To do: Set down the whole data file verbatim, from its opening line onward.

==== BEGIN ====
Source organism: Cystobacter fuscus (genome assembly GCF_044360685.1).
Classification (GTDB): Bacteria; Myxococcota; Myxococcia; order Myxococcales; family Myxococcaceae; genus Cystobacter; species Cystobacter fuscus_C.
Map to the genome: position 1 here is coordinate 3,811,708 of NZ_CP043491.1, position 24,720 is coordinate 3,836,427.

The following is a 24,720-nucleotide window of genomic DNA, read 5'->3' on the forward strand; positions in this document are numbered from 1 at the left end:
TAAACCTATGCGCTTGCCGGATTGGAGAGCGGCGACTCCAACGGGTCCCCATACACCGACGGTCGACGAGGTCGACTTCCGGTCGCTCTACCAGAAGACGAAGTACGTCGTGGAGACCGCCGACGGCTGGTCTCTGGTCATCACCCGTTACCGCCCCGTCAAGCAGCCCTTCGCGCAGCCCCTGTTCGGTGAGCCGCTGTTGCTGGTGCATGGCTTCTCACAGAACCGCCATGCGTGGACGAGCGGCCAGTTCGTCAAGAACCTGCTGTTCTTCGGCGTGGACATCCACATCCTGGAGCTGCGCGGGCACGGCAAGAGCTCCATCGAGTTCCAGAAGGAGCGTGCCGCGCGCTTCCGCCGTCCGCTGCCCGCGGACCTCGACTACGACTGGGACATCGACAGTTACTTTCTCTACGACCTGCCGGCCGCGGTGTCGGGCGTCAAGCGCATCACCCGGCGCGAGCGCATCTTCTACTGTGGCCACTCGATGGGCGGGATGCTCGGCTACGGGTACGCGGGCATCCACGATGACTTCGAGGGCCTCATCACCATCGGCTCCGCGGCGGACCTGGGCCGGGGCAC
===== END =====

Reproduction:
Source organism: Cystobacter fuscus (genome assembly GCF_044360685.1).
Classification (GTDB): Bacteria; Myxococcota; Myxococcia; order Myxococcales; family Myxococcaceae; genus Cystobacter; species Cystobacter fuscus_C.
Map to the genome: position 1 here is coordinate 3,811,708 of NZ_CP043491.1, position 24,720 is coordinate 3,836,427.

The following is a 24,720-nucleotide window of genomic DNA, read 5'->3' on the forward strand; positions in this document are numbered from 1 at the left end:
TAAACCTATGCGCTTGCCGGATTGGAGAGCGGCGACTCCAACGGGTCCCCATACACCGACGGTCGACGAGGTCGACTTCCGGTCGCTCTACCAGAAGACGAAGTACGTCGTGGAGACCGCCGACGGCTGGTCTCTGGTCATCACCCGTTACCGCCCCGTCAAGCAGCCCTTCGCGCAGCCCCTGTTCGGTGAGCCGCTGTTGCTGGTGCATGGCTTCTCACAGAACCGCCATGCGTGGACGAGCGGCCAGTTCGTCAAGAACCTGCTGTTCTTCGGCGTGGACATCCACATCCTGGAGCTGCGCGGGCACGGCAAGAGCTCCATCGAGTTCCAGAAGGAGCGTGCCGCGCGCTTCCGCCGTCCGCTGCCCGCGGACCTCGACTACGACTGGGACATCGACAGTTACTTTCTCTACGACCTGCCGGCCGCGGTGTCGGGCGTCAAGCGCATCACCCGGCGCGAGCGCATCTTCTACTGTGGCCACTCGATGGGCGGGATGCTCGGCTACGGGTACGCGGGCATCCACGATGACTTCGAGGGCCTCATCACCATCGGCTCCGCGGCGGACCTGGGCCGGGGCAC